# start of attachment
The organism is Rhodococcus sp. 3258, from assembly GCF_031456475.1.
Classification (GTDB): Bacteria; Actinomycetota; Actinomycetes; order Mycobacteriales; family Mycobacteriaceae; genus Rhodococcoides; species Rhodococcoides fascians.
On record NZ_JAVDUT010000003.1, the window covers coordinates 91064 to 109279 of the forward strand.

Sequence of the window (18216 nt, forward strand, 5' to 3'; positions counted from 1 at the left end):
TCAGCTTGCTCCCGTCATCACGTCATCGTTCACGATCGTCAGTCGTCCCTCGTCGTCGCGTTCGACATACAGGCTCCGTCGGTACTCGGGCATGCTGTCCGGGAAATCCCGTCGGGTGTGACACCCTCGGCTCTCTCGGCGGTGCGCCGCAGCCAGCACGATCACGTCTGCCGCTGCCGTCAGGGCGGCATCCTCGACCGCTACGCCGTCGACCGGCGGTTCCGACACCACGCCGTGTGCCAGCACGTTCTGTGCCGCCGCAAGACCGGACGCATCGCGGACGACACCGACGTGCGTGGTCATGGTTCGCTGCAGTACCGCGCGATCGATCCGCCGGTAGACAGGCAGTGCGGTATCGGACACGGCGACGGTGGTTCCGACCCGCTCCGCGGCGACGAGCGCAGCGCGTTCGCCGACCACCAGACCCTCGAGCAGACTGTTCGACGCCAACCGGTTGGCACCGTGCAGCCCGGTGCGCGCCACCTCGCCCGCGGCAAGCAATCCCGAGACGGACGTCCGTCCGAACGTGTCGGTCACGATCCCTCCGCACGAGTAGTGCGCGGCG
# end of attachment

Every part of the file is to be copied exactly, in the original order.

The organism is Rhodococcus sp. 3258, from assembly GCF_031456475.1.
Classification (GTDB): Bacteria; Actinomycetota; Actinomycetes; order Mycobacteriales; family Mycobacteriaceae; genus Rhodococcoides; species Rhodococcoides fascians.
On record NZ_JAVDUT010000003.1, the window covers coordinates 91064 to 109279 of the forward strand.

Sequence of the window (18216 nt, forward strand, 5' to 3'; positions counted from 1 at the left end):
TCAGCTTGCTCCCGTCATCACGTCATCGTTCACGATCGTCAGTCGTCCCTCGTCGTCGCGTTCGACATACAGGCTCCGTCGGTACTCGGGCATGCTGTCCGGGAAATCCCGTCGGGTGTGACACCCTCGGCTCTCTCGGCGGTGCGCCGCAGCCAGCACGATCACGTCTGCCGCTGCCGTCAGGGCGGCATCCTCGACCGCTACGCCGTCGACCGGCGGTTCCGACACCACGCCGTGTGCCAGCACGTTCTGTGCCGCCGCAAGACCGGACGCATCGCGGACGACACCGACGTGCGTGGTCATGGTTCGCTGCAGTACCGCGCGATCGATCCGCCGGTAGACAGGCAGTGCGGTATCGGACACGGCGACGGTGGTTCCGACCCGCTCCGCGGCGACGAGCGCAGCGCGTTCGCCGACCACCAGACCCTCGAGCAGACTGTTCGACGCCAACCGGTTGGCACCGTGCAGCCCGGTGCGCGCCACCTCGCCCGCGGCAAGCAATCCCGAGACGGACGTCCGTCCGAACGTGTCGGTCACGATCCCTCCGCACGAGTAGTGCGCGGCG